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I own two Trailcraft. One is pictured with me in it. I researched the Trailcraft, visited Glasco Kansas and spoke with some former employees. I have a set of instructions for the 16 footer and various pictures of other. I have yet to contact the former factory owner/developer but I will give you this.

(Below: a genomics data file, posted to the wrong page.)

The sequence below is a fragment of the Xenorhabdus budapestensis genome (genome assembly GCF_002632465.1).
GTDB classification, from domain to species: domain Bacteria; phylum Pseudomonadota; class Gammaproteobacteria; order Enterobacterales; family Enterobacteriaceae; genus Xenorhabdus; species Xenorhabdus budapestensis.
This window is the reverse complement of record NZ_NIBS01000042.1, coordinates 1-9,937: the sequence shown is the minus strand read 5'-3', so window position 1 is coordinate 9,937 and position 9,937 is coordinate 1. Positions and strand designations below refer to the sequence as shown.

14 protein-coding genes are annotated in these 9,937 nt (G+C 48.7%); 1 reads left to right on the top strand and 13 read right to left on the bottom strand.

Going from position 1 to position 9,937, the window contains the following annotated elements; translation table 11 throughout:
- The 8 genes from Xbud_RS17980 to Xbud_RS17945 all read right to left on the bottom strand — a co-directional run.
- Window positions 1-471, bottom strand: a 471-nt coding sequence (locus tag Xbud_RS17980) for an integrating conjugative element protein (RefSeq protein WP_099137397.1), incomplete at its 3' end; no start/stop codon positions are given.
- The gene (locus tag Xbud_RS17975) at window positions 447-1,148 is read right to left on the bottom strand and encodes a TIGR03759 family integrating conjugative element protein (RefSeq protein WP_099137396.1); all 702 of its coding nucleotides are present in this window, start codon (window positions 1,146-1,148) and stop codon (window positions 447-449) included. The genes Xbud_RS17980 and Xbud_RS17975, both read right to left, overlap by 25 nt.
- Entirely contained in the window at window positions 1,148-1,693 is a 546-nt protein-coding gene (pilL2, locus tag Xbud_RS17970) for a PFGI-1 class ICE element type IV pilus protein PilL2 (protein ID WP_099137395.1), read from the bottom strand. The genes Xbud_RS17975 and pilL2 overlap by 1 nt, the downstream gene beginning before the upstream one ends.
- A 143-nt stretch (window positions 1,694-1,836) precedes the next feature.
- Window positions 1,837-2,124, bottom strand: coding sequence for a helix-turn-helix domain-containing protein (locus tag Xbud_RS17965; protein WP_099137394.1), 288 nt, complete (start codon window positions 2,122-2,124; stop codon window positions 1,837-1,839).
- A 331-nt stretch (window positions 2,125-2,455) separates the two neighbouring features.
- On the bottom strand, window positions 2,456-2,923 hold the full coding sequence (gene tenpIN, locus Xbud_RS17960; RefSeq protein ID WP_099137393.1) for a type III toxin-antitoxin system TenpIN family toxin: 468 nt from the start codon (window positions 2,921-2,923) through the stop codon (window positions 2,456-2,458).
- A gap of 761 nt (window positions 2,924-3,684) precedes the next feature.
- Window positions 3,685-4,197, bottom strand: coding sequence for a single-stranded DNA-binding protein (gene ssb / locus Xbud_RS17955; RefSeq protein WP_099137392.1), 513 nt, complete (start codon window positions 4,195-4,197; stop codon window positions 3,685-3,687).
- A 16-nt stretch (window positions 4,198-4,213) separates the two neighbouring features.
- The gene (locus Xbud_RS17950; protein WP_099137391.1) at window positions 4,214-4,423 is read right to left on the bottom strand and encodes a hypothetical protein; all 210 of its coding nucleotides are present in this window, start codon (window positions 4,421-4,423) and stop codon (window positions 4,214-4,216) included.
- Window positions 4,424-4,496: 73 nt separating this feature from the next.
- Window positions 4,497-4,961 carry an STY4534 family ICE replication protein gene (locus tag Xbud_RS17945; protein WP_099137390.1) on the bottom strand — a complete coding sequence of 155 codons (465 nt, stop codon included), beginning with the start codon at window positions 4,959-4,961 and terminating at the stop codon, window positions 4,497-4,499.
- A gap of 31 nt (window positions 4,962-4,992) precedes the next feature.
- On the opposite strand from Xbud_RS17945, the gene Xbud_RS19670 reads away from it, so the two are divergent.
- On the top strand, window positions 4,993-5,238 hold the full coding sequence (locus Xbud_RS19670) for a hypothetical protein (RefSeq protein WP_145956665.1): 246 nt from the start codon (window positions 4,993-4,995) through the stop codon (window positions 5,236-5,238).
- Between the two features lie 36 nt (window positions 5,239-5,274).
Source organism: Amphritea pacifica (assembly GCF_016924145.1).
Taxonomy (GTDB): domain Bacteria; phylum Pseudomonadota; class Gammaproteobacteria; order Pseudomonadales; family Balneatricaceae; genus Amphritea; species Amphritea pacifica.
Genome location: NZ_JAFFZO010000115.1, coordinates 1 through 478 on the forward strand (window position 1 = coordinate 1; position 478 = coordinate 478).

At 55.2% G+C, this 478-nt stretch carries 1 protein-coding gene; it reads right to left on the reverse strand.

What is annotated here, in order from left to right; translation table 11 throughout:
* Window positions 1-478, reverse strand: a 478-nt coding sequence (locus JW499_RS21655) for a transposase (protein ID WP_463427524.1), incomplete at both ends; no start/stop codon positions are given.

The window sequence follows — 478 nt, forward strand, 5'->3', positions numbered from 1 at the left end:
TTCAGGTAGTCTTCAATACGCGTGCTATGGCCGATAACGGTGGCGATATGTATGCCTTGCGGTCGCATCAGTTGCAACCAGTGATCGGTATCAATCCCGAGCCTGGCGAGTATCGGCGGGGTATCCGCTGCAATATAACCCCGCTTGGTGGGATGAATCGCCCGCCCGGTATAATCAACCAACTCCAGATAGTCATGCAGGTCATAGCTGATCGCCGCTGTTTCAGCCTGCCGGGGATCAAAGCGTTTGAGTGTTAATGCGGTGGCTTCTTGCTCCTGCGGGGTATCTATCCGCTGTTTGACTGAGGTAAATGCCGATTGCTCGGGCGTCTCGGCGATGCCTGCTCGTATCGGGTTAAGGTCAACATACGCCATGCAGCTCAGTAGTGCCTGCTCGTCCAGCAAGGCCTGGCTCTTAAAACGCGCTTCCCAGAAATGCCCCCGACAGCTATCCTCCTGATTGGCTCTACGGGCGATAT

The Trailcraft was developed as a Boy Scout project boat. It was an inexpensive kit, $28.50 at the low end in December 1965 for what I presume was a 12 footer w/o seats. As with all kits, the skill of the builder is the real issue. The instructions are only 24 pages long and simple but not foolproof. If an Old Town craftsman helped a boy scout build a kit what would we say? My 14 footer pictured above is very well built and worth the $415 I paid. My 16 footer was very poorly built, missing parts and some parts wrongly put on (gunwales). It likely leaked from day one and still leaked after two coats of sloppily applied fiberglass. It was not worth the $101 I paid. The one just sold on Ebay was advertised misleadingly to say the least. If the owner had actually paddled it and swore it did not leak I might have bid. The bottom picture showed some problem but otherwise it did not look bad. Again, the owner wrongly advertised it. (leather hull covering!?) Trailcrafts are not antiques. I date the company's wood canoes from 1963 to late 1970's. One day I'll find better data. Since craftsmanship is such an issue with them I caution the buyer. A 12 footer sold around Thanksgiving for $154 I believe. I knew from the pictures it was a mess but at least the owner admitted it was a project boat. I have my 16 footer on the saw horses with the canvas off. I will see if I can correct the original builder's sloppy work and errors. But if canoe's have value based on ownership, suppose a celebrity did this sloppy work. Is it worth something then? I think in the end, the canoe is worth what it sells for. No more, no less. But let the seller be honest. It is a kit boat and easily recognized.